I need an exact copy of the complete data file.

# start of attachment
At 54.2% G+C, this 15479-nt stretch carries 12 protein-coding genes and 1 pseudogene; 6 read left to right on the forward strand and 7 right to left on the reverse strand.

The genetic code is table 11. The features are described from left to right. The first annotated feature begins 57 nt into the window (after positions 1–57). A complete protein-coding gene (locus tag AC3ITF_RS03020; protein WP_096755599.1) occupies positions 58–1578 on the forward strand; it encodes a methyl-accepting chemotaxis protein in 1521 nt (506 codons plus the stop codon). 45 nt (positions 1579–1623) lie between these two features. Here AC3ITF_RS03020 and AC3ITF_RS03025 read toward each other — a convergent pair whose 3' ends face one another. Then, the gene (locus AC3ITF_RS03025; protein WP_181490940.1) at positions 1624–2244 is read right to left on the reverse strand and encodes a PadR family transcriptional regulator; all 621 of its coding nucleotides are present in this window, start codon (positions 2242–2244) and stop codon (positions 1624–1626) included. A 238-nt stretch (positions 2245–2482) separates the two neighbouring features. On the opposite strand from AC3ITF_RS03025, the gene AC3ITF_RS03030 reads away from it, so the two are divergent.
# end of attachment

At 54.2% G+C, this 15479-nt stretch carries 12 protein-coding genes and 1 pseudogene; 6 read left to right on the forward strand and 7 right to left on the reverse strand.

The genetic code is table 11. The features are described from left to right. The first annotated feature begins 57 nt into the window (after positions 1–57). A complete protein-coding gene (locus tag AC3ITF_RS03020; protein WP_096755599.1) occupies positions 58–1578 on the forward strand; it encodes a methyl-accepting chemotaxis protein in 1521 nt (506 codons plus the stop codon). 45 nt (positions 1579–1623) lie between these two features. Here AC3ITF_RS03020 and AC3ITF_RS03025 read toward each other — a convergent pair whose 3' ends face one another. Then, the gene (locus AC3ITF_RS03025; protein WP_181490940.1) at positions 1624–2244 is read right to left on the reverse strand and encodes a PadR family transcriptional regulator; all 621 of its coding nucleotides are present in this window, start codon (positions 2242–2244) and stop codon (positions 1624–1626) included. A 238-nt stretch (positions 2245–2482) separates the two neighbouring features. On the opposite strand from AC3ITF_RS03025, the gene AC3ITF_RS03030 reads away from it, so the two are divergent.